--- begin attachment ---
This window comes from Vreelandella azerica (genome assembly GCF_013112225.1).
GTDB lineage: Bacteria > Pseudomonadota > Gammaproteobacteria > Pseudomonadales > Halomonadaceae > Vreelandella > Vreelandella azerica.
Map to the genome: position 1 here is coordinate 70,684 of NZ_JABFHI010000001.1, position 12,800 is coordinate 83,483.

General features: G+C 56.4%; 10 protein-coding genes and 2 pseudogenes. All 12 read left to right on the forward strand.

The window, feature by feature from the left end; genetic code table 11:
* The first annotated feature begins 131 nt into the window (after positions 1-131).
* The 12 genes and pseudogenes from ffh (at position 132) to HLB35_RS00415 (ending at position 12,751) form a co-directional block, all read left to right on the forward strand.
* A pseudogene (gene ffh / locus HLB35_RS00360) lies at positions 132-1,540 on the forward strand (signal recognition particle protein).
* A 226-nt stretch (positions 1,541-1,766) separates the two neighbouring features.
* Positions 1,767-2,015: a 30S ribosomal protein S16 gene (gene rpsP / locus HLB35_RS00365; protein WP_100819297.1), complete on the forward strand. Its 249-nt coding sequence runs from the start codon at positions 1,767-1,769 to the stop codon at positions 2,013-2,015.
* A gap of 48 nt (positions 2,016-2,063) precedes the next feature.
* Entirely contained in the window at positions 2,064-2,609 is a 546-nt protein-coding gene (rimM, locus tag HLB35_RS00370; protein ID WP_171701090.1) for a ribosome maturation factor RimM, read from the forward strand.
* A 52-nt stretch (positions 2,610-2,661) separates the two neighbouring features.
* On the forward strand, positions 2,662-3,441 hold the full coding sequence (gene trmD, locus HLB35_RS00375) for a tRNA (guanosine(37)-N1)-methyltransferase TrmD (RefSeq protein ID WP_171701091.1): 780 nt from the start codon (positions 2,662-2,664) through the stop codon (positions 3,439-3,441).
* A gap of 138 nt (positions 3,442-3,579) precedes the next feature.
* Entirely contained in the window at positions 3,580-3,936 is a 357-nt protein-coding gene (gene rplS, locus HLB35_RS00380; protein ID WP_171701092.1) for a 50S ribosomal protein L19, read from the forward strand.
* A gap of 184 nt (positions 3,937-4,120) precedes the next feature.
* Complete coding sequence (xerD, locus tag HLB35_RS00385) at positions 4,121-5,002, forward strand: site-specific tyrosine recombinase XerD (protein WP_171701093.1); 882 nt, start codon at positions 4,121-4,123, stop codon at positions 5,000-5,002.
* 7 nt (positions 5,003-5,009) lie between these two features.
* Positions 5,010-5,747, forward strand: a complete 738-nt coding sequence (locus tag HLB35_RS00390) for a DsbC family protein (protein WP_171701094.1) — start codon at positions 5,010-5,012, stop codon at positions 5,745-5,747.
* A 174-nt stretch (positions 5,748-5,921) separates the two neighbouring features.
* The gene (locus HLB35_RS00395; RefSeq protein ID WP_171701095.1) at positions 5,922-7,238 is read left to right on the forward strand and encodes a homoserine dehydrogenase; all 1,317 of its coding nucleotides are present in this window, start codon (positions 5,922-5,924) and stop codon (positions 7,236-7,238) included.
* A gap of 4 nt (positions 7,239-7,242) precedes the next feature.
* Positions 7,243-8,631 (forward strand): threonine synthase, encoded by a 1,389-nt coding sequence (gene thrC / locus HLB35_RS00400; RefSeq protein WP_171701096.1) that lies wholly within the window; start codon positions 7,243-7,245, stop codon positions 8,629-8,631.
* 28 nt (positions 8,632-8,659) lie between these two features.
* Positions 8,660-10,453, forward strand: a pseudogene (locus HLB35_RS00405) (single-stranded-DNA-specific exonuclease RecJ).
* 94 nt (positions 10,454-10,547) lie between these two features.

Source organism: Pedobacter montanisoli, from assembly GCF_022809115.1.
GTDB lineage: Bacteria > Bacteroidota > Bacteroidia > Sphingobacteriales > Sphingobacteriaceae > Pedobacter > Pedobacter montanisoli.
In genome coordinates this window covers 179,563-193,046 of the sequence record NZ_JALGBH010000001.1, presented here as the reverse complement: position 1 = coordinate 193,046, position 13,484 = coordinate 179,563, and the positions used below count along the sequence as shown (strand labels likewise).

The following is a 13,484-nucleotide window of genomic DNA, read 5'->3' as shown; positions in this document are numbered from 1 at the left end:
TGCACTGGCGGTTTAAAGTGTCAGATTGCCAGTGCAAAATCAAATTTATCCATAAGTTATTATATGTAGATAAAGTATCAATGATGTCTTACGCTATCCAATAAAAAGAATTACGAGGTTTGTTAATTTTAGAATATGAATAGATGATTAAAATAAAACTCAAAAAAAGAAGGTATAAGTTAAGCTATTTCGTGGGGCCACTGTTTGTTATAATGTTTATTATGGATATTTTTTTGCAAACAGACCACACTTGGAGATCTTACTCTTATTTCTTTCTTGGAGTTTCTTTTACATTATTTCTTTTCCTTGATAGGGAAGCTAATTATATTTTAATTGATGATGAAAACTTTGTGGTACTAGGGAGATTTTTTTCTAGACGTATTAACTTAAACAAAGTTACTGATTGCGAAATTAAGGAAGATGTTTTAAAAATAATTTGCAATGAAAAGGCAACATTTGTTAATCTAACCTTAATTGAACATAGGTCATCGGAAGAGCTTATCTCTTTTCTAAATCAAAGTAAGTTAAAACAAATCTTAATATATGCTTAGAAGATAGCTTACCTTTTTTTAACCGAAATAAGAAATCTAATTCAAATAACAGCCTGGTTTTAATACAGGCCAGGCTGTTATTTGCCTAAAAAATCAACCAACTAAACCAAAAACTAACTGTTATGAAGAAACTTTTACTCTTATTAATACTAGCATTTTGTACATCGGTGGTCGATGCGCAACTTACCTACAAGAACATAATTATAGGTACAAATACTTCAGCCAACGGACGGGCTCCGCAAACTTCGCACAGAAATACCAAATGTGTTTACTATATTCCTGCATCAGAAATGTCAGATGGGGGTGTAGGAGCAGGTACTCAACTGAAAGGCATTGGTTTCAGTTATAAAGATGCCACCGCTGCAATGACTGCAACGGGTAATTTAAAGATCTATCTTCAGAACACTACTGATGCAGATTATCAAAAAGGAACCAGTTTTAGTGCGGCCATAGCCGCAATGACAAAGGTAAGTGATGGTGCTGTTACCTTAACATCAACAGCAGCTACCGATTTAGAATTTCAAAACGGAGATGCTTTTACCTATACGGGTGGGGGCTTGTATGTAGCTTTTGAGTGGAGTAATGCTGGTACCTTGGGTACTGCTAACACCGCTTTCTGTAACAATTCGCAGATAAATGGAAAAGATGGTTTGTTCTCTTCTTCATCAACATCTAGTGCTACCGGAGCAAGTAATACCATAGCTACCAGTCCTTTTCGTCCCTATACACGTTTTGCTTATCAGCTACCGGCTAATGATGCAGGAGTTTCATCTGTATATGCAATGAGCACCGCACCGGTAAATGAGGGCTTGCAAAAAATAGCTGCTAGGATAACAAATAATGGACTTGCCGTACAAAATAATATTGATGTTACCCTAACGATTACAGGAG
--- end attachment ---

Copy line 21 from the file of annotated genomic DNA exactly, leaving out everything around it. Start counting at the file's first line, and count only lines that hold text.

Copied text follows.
* A 174-nt stretch (positions 5,748-5,921) separates the two neighbouring features.